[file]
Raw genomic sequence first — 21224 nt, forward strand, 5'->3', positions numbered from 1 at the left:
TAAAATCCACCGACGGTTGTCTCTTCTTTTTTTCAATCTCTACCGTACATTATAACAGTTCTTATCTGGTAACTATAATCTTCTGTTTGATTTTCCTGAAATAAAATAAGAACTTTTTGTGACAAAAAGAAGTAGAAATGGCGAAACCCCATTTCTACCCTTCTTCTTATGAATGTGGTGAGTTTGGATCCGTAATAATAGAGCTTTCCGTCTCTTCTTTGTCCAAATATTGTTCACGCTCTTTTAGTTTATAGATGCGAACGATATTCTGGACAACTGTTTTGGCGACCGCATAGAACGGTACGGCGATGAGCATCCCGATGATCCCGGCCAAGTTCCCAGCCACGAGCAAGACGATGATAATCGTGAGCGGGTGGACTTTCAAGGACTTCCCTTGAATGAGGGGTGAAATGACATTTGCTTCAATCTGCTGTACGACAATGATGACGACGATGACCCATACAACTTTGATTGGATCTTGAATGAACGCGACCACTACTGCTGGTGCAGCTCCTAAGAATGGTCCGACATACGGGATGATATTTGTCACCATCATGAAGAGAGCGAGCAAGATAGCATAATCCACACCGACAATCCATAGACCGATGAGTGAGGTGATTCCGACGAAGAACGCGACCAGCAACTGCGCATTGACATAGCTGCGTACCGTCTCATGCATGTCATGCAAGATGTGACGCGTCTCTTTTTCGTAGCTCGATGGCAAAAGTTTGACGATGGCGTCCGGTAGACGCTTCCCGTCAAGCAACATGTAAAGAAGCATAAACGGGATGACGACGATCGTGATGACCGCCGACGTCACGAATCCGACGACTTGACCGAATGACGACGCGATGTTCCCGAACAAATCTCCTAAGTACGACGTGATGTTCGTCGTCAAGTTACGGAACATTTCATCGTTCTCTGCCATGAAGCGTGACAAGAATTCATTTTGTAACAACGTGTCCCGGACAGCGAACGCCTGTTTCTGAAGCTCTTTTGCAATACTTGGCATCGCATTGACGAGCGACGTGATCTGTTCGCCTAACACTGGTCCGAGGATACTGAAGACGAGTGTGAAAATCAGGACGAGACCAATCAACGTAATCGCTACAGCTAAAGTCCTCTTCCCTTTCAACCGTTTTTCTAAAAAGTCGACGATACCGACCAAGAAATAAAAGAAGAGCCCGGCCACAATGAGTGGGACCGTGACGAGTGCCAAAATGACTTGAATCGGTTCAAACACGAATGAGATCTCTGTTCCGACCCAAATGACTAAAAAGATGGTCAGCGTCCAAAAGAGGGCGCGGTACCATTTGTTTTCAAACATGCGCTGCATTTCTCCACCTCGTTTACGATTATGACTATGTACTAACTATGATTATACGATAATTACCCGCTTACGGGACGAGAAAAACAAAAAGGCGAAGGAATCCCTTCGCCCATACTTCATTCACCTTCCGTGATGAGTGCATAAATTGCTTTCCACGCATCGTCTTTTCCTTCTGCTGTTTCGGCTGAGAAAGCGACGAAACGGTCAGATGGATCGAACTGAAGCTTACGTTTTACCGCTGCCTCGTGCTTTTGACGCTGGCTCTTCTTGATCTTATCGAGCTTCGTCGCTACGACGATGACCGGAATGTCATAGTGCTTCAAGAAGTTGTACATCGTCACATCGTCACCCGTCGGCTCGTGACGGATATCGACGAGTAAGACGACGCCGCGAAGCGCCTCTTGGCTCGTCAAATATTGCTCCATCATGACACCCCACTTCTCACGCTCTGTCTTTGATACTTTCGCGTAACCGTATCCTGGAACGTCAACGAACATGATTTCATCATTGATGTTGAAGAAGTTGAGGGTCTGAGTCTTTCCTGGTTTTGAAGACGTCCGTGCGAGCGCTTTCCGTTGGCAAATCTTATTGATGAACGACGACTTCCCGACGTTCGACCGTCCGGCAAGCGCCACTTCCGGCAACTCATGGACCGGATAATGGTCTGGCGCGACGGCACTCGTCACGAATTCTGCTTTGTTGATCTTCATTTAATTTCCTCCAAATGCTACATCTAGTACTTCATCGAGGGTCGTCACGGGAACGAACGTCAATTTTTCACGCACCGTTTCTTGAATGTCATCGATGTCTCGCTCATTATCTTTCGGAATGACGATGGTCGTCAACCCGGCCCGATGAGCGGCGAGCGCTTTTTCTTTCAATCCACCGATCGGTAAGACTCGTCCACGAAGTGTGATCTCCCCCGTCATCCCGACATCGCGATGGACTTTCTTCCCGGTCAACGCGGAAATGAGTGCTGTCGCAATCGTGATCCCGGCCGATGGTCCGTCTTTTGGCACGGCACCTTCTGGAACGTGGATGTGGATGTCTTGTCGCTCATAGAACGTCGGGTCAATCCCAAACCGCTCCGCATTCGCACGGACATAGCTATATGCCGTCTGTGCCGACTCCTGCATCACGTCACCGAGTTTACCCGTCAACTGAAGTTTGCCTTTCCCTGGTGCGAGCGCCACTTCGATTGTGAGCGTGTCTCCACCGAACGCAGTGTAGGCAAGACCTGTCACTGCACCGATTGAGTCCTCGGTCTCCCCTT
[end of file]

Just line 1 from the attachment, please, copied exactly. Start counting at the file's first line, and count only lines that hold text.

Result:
Raw genomic sequence first — 21224 nt, forward strand, 5'->3', positions numbered from 1 at the left: